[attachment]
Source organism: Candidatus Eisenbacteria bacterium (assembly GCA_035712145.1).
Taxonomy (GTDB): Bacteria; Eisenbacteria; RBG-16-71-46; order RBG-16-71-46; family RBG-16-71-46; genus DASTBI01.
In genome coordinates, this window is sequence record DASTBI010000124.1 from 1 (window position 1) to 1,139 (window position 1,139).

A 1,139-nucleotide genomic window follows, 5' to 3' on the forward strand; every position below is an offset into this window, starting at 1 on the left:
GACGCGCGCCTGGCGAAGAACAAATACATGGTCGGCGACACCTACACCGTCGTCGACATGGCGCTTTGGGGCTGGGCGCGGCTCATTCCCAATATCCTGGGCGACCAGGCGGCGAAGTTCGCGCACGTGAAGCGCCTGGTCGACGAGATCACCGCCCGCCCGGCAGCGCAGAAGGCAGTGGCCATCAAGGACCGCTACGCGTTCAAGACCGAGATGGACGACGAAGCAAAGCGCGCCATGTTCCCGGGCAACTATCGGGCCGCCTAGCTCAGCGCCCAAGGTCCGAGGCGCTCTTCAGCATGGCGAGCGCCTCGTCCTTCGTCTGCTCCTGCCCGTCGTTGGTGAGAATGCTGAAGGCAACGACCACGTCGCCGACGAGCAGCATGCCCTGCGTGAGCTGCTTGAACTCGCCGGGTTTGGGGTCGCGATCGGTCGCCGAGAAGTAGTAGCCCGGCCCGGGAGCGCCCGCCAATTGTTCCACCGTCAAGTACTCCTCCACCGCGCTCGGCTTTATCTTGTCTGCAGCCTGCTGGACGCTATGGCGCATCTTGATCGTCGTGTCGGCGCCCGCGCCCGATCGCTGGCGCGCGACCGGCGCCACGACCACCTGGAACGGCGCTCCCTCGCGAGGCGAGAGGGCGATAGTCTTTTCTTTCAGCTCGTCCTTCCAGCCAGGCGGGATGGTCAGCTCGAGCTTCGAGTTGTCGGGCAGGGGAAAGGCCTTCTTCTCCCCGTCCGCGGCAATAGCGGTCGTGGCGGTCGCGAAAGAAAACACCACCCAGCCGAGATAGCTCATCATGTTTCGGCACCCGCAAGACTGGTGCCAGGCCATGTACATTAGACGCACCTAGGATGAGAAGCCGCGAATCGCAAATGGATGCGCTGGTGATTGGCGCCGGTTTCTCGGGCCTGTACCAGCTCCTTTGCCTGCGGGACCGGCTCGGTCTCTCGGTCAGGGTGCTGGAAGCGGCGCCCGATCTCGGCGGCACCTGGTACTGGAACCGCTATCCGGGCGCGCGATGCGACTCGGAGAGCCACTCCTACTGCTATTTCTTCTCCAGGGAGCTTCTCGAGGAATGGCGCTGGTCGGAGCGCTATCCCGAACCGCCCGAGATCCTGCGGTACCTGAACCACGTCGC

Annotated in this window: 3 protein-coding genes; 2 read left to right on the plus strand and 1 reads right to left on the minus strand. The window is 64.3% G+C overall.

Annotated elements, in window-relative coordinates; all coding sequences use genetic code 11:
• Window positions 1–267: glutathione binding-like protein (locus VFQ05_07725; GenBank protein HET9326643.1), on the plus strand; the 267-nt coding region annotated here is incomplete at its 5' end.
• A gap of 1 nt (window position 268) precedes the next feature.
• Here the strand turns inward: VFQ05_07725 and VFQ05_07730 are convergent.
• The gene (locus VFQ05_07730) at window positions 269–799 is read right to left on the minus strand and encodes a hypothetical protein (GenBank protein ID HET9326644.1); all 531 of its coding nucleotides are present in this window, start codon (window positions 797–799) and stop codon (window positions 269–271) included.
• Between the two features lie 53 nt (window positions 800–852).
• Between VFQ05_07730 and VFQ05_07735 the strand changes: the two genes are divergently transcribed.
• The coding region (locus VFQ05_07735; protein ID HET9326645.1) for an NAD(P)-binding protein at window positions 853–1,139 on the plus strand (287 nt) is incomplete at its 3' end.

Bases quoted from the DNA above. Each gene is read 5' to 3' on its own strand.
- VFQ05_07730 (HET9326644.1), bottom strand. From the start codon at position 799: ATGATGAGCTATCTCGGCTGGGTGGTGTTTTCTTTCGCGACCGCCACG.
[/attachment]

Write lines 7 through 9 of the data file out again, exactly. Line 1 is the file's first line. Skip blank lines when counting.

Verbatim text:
Annotated elements, in window-relative coordinates; all coding sequences use genetic code 11:
• Window positions 1–267: glutathione binding-like protein (locus VFQ05_07725; GenBank protein HET9326643.1), on the plus strand; the 267-nt coding region annotated here is incomplete at its 5' end.
• A gap of 1 nt (window position 268) precedes the next feature.